(used to known as 'fits'), these begin as a sort of electrical storm in the brain which temporarily short circuits. Different parts of the brain can be affected and these result in different types of seizure.
An uncontrollable discharge of nerve cells which may spread to other cells nearby or throughout the entire brain. It may be associated with loss of consciousness and tremors. (one who has seizures/fire up with raging behavior/emotion) (many times, lots of time, seizures/fits)
A temporary change in brain performance due to abnormal electrical activity of a specific group of cells in the brain that either present with sudden muscle contractions, decreased level of consciousness, and several other symptoms.
Disturbances of brain function, manifested as episodic impairment or loss of consciousness, abnormal movement, or sensory disturbances. Caused by paroxysmal disturbances in the electrical activity of the brain. Myoclonic: Seizures characterized by jerking a body extremity or generalized tonic-clonic seizures within an hour or two of waking from sleep. Partial: (Formerly known as focal seizures.) The seizure is limited to one area in the brain. During this type of seizure, the child may experience a range of strange or unusual sensations including sudden, jerky movements of one body part, distortions in hearing or seeing, stomach discomfort, or a sudden sense of fear. Partial seizures are classified as either simple or complex. In simple partial seizures, there is no loss of consciousness. In partial complex seizures, consciousness is impaired. Petit-mal: Now called generalized absence seizures. These are characterized by 5 to 15 second lapses in consciousness. During an absence seizure, the child appears to be staring into space and the eyes may roll upwards. Absence seizures typically occur in childhood and resolve in adolescence. Absence seizures are rare in adults.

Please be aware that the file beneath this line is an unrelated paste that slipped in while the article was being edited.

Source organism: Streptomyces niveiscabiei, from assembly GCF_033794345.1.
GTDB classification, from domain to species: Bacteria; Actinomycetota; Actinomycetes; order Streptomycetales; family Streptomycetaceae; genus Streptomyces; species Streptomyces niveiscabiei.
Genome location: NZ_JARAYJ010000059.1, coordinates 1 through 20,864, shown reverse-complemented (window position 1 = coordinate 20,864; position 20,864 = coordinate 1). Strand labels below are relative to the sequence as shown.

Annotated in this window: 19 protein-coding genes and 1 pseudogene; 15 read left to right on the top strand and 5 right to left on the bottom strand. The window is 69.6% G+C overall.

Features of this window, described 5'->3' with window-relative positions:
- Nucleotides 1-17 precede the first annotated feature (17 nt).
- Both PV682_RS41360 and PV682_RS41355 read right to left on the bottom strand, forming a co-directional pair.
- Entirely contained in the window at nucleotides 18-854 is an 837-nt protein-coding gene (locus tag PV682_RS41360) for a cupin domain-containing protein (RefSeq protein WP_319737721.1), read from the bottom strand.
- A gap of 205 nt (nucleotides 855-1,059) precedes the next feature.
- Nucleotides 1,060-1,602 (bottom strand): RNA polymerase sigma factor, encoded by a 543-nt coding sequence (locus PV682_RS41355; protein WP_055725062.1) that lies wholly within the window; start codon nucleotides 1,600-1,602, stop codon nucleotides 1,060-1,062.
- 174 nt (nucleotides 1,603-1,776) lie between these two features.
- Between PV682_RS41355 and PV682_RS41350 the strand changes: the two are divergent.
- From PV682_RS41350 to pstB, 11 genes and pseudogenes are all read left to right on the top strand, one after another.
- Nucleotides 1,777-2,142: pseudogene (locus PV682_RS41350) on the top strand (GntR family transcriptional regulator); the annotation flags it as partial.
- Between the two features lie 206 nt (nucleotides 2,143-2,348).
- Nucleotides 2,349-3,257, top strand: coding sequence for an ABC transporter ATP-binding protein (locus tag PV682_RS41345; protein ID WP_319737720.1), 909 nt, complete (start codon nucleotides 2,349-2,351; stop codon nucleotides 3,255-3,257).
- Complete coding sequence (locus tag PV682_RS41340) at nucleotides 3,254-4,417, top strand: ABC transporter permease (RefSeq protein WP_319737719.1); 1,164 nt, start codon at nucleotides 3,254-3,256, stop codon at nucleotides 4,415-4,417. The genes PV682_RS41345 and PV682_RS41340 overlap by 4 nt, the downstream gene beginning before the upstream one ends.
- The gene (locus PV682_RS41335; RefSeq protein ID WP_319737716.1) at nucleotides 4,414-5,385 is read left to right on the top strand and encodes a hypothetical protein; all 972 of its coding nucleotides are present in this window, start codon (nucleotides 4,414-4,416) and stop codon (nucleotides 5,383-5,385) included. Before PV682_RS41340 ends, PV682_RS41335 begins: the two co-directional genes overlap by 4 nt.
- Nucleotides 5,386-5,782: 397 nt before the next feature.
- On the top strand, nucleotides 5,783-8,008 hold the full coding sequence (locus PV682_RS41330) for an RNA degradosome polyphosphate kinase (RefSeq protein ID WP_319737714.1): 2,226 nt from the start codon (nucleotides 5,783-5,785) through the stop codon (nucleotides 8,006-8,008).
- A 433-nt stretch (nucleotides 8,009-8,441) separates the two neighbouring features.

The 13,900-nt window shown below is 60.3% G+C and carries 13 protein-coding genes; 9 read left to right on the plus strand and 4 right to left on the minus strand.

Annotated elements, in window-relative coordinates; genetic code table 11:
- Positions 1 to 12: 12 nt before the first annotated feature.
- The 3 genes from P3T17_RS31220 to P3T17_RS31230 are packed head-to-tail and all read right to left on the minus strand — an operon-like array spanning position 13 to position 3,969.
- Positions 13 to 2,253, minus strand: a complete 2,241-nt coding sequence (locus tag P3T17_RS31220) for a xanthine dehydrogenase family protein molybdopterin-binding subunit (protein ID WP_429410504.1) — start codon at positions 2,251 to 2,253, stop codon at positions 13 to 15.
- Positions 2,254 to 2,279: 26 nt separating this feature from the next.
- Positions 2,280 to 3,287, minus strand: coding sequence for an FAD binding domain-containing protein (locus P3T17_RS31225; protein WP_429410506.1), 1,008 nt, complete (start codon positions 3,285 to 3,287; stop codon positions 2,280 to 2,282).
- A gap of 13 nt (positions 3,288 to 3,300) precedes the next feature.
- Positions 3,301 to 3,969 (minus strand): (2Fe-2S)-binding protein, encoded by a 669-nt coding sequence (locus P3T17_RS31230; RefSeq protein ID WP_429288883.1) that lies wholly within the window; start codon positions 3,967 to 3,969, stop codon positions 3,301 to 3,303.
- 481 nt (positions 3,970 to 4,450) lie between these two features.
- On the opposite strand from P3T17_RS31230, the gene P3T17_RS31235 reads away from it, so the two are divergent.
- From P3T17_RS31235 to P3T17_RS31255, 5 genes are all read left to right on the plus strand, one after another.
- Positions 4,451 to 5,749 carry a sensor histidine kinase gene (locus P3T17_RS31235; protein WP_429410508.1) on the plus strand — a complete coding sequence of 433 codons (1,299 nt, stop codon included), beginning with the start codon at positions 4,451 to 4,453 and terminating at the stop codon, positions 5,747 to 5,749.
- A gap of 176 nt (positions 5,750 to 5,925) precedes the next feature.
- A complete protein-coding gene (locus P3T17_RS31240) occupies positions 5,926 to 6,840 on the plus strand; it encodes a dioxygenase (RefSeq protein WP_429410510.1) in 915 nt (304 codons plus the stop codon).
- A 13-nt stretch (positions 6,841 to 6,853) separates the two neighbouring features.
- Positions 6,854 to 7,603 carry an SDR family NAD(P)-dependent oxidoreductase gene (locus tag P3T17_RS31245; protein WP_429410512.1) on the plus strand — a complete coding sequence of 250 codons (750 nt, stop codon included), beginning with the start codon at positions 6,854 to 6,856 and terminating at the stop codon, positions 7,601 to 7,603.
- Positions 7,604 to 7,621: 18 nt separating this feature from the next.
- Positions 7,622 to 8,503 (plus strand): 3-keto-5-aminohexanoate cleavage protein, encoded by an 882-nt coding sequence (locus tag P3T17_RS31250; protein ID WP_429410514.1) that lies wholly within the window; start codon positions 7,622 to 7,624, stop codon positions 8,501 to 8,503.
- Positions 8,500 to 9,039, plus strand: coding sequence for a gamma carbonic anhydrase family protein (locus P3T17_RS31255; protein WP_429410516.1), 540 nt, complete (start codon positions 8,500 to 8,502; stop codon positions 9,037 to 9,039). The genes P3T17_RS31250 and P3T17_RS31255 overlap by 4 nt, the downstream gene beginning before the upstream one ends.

Bursts of abnormal electrical activity in the brain causing episodic symptoms, including coma or reduced level of awareness, flailing movements of arms and legs, and loss of control of bowels and bladder. Prolonged, untreated seizures may cause brain damage or even death.
episodes of uncontrolled electrical activity in the brain. These abnormal electrical disturbances may lead to involuntary jerking, spasms or rhythmic contraction and relaxation of certain muscle groups and impaired control of involuntary functions such as breathing or bladder or bowel control. There may also be loss of consciousness or sensory or behavioral abnormalities.
Property, including cash, real estate, vehicles, etc., used or acquired through illegal activities, that is confiscated by law enforcement officials. A decision is made by a court or civil authority regarding the disposition of the seized property.